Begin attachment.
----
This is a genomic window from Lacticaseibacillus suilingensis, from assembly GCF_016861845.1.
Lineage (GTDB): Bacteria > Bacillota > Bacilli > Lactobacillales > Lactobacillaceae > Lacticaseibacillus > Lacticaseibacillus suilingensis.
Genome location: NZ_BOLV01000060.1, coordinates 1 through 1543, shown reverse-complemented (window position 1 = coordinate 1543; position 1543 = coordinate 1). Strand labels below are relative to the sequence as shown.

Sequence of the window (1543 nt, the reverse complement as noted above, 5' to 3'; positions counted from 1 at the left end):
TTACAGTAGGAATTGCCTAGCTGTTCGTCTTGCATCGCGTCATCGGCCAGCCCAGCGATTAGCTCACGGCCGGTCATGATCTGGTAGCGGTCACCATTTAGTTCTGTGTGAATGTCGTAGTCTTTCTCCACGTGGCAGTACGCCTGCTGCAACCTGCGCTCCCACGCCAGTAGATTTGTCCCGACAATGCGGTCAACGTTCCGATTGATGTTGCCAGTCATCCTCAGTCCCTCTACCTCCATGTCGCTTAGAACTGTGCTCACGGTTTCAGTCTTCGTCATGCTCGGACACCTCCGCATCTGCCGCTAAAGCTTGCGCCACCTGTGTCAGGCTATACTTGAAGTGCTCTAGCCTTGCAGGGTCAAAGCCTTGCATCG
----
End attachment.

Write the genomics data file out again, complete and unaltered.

This is a genomic window from Lacticaseibacillus suilingensis, from assembly GCF_016861845.1.
Lineage (GTDB): Bacteria > Bacillota > Bacilli > Lactobacillales > Lactobacillaceae > Lacticaseibacillus > Lacticaseibacillus suilingensis.
Genome location: NZ_BOLV01000060.1, coordinates 1 through 1543, shown reverse-complemented (window position 1 = coordinate 1543; position 1543 = coordinate 1). Strand labels below are relative to the sequence as shown.

Sequence of the window (1543 nt, the reverse complement as noted above, 5' to 3'; positions counted from 1 at the left end):
TTACAGTAGGAATTGCCTAGCTGTTCGTCTTGCATCGCGTCATCGGCCAGCCCAGCGATTAGCTCACGGCCGGTCATGATCTGGTAGCGGTCACCATTTAGTTCTGTGTGAATGTCGTAGTCTTTCTCCACGTGGCAGTACGCCTGCTGCAACCTGCGCTCCCACGCCAGTAGATTTGTCCCGACAATGCGGTCAACGTTCCGATTGATGTTGCCAGTCATCCTCAGTCCCTCTACCTCCATGTCGCTTAGAACTGTGCTCACGGTTTCAGTCTTCGTCATGCTCGGACACCTCCGCATCTGCCGCTAAAGCTTGCGCCACCTGTGTCAGGCTATACTTGAAGTGCTCTAGCCTTGCAGGGTCAAAGCCTTGCATCG